Click here to learn about our WelcomeTeam Training program. Posted in answering the phone, communication, customer service, customer service management, Customer service tips and strategies, customers, effective communication, greeting customers, marketing, perception of value | Tags: customer service, loyal customers, loyal employees, Customer service tips and strategies, customers, perception of value, perception, customer perception, choosing customer service staff, friendliness, customer service staff, customer, receptionist, greeting customers, friendly phone greeting, new customers, irate customers, irritated customers, golden rule of customer service, customer complaints, good customer service, customer attitude, customer service tools, attracting new clients, attracting new patients, word of mouth, word of mouth advertising, word of mouth marketing, satisfied clients, irritated patients, loyal patients, irritated clients First Impressions and Answering thePhoneFirst Impressions, Personalized Service and CustomerLoyalty

6 Customer First Impressions

Its amazing how some organizations are good with first impressions and others are not. By first impressions I mean the first point of contact a customer has with an organization.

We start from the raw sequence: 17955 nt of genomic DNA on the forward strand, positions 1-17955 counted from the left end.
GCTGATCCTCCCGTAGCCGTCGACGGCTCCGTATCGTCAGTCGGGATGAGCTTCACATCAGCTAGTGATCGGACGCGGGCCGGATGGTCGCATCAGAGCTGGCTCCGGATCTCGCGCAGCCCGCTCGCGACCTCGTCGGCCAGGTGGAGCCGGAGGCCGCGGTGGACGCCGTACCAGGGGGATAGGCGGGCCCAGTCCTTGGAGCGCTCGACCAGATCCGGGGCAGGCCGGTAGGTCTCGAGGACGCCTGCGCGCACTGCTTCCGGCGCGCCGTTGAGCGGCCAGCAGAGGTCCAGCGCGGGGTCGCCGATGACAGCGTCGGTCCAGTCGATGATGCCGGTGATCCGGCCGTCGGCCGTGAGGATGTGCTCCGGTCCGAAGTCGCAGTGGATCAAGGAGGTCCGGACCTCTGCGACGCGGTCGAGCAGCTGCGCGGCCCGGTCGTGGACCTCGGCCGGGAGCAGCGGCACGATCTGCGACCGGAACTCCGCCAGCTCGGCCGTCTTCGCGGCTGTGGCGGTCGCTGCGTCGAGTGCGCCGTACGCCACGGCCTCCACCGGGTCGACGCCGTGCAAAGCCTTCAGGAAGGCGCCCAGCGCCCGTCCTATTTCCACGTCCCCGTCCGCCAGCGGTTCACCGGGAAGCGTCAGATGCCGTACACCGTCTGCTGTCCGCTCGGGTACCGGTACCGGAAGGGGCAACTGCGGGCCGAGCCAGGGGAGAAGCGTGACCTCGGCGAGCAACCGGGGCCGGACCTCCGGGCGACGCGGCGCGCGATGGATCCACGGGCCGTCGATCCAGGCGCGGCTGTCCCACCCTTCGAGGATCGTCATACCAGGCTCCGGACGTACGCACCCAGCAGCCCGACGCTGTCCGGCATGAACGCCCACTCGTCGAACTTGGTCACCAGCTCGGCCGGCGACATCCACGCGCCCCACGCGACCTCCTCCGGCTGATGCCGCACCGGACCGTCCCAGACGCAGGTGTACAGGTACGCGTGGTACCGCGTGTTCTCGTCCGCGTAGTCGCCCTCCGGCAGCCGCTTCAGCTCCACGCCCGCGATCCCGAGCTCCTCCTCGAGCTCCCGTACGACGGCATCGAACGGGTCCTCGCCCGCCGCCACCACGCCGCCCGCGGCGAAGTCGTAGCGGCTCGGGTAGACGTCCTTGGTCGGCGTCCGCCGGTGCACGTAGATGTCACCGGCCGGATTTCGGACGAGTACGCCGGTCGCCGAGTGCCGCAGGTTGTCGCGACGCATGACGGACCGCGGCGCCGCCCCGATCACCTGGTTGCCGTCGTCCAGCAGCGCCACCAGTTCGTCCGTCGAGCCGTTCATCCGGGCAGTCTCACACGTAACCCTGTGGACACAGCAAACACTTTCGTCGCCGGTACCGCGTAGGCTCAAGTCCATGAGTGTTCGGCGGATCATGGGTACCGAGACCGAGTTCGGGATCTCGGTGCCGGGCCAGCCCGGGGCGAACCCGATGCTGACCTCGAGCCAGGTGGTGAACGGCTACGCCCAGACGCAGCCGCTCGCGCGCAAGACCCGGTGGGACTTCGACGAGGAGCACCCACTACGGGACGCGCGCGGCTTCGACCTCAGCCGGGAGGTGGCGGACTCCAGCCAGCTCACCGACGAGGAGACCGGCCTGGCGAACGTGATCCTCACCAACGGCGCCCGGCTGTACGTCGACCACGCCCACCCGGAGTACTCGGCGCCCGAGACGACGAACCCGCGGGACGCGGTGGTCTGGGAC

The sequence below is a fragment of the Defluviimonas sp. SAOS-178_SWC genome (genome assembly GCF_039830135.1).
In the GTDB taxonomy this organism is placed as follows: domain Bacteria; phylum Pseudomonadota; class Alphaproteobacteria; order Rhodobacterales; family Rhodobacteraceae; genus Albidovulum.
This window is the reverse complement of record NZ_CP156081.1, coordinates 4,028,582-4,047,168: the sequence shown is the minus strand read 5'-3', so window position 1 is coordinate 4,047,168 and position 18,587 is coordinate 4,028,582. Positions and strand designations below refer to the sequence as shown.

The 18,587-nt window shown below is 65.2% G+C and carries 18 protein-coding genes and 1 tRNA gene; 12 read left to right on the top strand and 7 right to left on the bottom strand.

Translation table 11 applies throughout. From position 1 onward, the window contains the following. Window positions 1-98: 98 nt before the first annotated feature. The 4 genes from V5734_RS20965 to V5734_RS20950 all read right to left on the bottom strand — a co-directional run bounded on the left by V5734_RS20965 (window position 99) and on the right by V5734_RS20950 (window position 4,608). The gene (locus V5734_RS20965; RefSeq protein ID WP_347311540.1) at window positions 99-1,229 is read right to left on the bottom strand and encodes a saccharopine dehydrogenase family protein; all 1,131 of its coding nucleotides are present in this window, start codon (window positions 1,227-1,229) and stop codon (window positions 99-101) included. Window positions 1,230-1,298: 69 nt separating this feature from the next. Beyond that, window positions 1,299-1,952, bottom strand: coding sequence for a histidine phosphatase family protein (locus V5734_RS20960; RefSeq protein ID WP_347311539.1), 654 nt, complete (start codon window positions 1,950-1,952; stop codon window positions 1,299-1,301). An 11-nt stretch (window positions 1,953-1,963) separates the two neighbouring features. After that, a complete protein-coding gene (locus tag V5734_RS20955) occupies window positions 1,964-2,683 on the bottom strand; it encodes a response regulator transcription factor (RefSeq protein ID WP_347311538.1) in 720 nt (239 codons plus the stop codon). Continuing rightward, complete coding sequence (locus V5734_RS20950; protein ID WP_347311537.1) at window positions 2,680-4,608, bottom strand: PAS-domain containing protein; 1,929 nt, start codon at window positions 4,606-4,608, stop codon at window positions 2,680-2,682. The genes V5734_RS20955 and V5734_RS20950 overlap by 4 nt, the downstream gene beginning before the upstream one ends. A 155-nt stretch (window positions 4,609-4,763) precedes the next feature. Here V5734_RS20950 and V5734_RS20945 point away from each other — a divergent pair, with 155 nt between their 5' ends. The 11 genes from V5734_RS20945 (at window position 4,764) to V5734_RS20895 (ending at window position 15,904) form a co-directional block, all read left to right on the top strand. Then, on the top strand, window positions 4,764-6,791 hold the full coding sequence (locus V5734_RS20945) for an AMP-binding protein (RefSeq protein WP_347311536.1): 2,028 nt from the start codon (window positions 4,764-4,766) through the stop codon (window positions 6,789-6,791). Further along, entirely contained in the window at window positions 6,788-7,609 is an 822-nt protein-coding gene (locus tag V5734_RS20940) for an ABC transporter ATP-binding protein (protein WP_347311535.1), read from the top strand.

The reality is that customers have choices and organizations that get it pay attention to the details that matter to customers. Every organization is different as far as their first impression moment, but all organizations have that first opportunity to make their customer feel like they have come to the right place and will get their needs met.

First Impression Opportunities

1. Website

Most successful organizations have a well thought out and designed website. Todays customers use the internet to find out information about an organization. What products and services they have to offer, hours of operation, locations, customer testimonies, service guarantees and to get a general feel for the business. It is critical to take a good look at your website and try to wear a customers hat when doing so. Things to think about:

Is the look of the website current or outdated?

Is the content accurate, clear and error proof?

How easy is it to find the needed information? The last thing you want to do is frustrate a customer by making it difficult to navigate the site.

Are there pictures or video that tell a story?

2. Telephone